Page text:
Summer is the perfect time for major forest management activities like thinning trees, controlling weeds and invasives, and maintaining roads. Performing these stewardship activities in the dry season when sap flow is low will reduce damage to residual trees while minimizing soil compaction and other effects on forest ecosystems.
Steward your forest
- Clear winter debris from roads and trails for recreation and forest maintenance access.
- Conduct pre-commercial and commercial thinning.
- Be sure to wait until mid-June when the sap flow slows down as the bark on your trees is more vulnerable to damage until that time.
- Birds tend to fledge through July, so forest owners who prioritize songbird habitat should schedule harvests for August and September. Go here for more tips on forestry with birds in mind.
- Try to wrap up any logging before October while the soil is still dry to minimize compaction.
- Look along streams for canopy gaps that expose stream reaches, and plan to plant these areas to restore shade. It is critical to keep streams shaded – salmon and other wildlife depend on cold water – learn more.
- Do any necessary road maintenance before the wet season – grass seeding can prevent erosion, and other BMPs can improve road longevity and lessen impact – learn more.
- Avoid pruning until July to avoid bark beetle infestations, minimize downed materials.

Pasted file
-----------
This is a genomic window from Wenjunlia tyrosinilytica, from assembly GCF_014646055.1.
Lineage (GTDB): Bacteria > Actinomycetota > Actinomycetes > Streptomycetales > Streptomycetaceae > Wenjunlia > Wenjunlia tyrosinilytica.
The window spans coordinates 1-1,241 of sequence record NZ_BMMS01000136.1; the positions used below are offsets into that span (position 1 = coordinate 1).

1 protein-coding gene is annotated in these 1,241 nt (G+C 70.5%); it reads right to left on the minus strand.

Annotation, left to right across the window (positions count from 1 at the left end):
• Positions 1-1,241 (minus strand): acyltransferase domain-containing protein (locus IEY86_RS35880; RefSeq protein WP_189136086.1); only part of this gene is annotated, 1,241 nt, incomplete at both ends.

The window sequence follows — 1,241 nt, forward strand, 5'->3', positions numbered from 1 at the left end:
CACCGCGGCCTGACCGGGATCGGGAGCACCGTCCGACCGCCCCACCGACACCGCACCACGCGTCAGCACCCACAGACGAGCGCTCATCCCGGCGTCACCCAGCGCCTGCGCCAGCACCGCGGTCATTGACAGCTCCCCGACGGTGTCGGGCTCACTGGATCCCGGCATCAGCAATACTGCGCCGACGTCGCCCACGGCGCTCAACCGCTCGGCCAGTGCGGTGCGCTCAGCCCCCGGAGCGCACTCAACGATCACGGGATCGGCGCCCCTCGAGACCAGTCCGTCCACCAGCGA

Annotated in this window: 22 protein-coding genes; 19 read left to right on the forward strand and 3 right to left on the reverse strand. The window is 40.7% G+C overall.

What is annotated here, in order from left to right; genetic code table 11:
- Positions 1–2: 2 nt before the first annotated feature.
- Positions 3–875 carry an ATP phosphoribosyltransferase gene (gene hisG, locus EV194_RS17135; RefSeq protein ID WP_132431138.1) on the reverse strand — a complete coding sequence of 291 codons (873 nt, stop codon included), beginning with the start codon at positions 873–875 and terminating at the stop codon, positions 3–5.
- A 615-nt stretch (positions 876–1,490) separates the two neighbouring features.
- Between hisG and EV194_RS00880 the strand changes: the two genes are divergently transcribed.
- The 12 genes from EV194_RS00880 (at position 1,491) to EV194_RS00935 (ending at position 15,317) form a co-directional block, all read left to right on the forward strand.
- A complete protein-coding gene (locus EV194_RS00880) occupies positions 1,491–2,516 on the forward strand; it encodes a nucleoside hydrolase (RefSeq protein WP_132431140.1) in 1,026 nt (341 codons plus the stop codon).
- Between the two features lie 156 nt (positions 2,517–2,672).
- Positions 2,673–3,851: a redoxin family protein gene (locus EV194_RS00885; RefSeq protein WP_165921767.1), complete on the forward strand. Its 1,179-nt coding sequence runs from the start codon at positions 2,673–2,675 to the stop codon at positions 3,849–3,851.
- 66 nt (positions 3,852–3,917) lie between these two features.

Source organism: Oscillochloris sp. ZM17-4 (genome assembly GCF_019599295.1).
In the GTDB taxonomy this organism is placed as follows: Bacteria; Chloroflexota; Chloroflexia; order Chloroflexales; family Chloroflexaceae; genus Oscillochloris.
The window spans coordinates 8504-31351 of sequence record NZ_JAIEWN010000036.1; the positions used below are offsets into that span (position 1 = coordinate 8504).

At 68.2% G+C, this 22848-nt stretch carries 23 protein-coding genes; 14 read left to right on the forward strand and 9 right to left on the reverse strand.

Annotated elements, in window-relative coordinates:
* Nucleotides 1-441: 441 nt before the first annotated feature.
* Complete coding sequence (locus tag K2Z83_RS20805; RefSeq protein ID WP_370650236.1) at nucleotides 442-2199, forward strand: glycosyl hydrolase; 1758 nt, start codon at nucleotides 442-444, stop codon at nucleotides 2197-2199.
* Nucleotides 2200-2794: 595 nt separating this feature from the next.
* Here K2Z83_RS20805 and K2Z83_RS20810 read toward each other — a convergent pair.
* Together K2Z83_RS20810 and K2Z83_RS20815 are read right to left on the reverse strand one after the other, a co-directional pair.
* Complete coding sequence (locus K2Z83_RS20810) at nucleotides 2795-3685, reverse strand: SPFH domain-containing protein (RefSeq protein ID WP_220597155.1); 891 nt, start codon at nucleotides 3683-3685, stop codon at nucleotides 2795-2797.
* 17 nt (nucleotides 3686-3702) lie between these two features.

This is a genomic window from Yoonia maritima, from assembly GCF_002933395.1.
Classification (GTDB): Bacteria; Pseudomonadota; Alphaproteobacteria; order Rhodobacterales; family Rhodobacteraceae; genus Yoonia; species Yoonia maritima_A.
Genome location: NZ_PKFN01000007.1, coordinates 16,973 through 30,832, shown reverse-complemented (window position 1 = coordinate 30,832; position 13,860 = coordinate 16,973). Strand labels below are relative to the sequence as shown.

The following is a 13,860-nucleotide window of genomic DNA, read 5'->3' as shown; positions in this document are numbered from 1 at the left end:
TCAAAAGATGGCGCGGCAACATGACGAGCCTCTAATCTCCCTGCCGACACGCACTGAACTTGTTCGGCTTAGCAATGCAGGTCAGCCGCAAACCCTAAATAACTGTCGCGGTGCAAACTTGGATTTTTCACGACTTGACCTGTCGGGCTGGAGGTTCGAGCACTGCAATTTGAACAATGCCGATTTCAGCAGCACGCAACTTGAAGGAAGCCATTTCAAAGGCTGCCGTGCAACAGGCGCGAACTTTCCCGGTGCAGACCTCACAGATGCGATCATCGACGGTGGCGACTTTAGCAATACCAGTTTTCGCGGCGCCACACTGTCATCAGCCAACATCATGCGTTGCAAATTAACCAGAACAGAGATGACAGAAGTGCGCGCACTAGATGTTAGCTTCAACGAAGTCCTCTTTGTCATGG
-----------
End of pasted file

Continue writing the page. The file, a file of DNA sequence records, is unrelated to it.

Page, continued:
- Reduce fuel loads and minimize fire risk – learn more.
- Pull slash along roads and property boundaries.
- Pile or chip slash. Piles are a great option for creating habitat for wildlife! Learn more about creating habitat piles and down wood.
- Cut firewood early, so it has remainder of season to dry – learn more.
- Check out funding opportunities like EQIP and RCPP!
Tend your plants
- Double check cages around planted trees. Straighten cages and reset stakes.
- Check newly planted seedlings for drought stress. Water stressed plants – if possible.
- If you planted trees, early summer is the best time to cut back competing vegetation.
- Visual clue: once sword ferns have completely unfurled, most spring growth is over with. Don’t cut things back too early or they will regrow and compete with your seedlings and you’ll need to a second cutback.
- Check for noxious weeds like tansy, scotch broom, and holly and pull them before they flower or seed.
- If necessary, apply the appropriate herbicide to knotweed, purple loosestrife, and other resilient weeds later in the summer when plants will take herbicide down to their roots – learn more.
- Enjoy the bounty of edible plants like salmonberries, salal, oxalis, and Oregon grape.
Header image by Sam Beebe via Flickr.